5 tips for choosing the right pet for you
Choosing a pet shouldn’t be an impulse decision. The average dog or cat will live for 12 to 15 years – some cats even make it to 20 – so pet ownership is a long-term commitment! Pets are as individual as you are, and different types will be more suited to your family, home and lifestyle. Here are a few things to consider when choosing the right pet for you.
The cost of adopting or buying your pet is just the start of the financial commitment you’re making. There will be plenty of ongoing costs throughout your pet’s life that you need to be prepared for.
Think about things like food, litter, flea and worming treatments, council registration fees, grooming, toys, bedding or shelter, collars, leashes and ID tags, vaccinations, set check ups and treatments for injuries, illnesses or other health conditions that might come up throughout your pet’s life.
Some pets will cost more to look after than others – for example larger dogs will need more food, and some breeds of dogs need regular professional grooming. Different breeds of pets may also be more prone to certain health conditions later in life. Consider protecting your friend with good pet insurance to help you cover some of these costs.
Caring for a pet can take up a lot of your time and energy. From feeding to exercise to playtime, you need to be able to make time for your pet every day.
If you work long hours, have a busy social life or travel a lot, think about how much pet care you can realistically fit in. Will your pet be happy to entertain itself while you’re at work? How many times a day will you need to walk it? Is there someone who can help when you’re away overnight or longer? Some pets are more energetic and need lots of space and outdoor time, while others will be more adaptable.
Your living space
The size of your home and garden will also impact what sort of pet you should choose. A few things to consider include:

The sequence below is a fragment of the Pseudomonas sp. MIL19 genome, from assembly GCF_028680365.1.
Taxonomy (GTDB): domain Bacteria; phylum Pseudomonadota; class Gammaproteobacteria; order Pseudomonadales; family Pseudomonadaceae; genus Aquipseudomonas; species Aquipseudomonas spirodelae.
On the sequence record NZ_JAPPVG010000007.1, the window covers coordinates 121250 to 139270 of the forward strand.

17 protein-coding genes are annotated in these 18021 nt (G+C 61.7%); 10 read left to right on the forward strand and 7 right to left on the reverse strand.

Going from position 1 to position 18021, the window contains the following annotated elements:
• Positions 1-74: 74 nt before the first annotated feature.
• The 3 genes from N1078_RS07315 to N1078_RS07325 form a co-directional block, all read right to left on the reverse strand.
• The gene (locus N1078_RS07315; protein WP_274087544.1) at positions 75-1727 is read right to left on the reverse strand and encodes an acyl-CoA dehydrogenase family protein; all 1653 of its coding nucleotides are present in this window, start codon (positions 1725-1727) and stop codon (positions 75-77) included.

How much outdoor space do you have?
If you don’t have a yard, can you commit to taking a dog outside every few hours?
Are you allowed to keep pets at your current residence? What will happen if you move?
Where will your pet go to the toilet?
Are there any safety hazards in your home you will need to remove?
We all have our favourite types of dogs and cats, and those cute little faces can be hard to resist – but don’t choose a breed based on looks alone. Different breeds have different needs and personalities, and the one that best suits your lifestyle might not be the one you originally had your heart set on.
When you visit the shelter or breeder, ask lots of questions about your potential future pet’s dietary and exercise needs, general temperament and any quirks that might be particular to their breed. Do your research and get all the information you need to make the best decision.
Could you consider adoption?
In shelters all around Australia, there are plenty of beautiful cats and dogs (including kittens and puppies) in need of new homes. By adopting a pet, you can give an animal a new start in a safe and loving home, which can be an incredibly rewarding experience. In many cases, you may even be saving their life.
All pets available for adoption in shelters have undergone health and temperament checks to ensure their suitability as pets. Kittens and puppies will all have been desexed and up to date with their first round of vaccinations – so all you need to do is bring them home prepared to love and care for them.
This article was originally published in be. Magazine. It has been republished as part of South Bank's free Medibank Feel Good Program.
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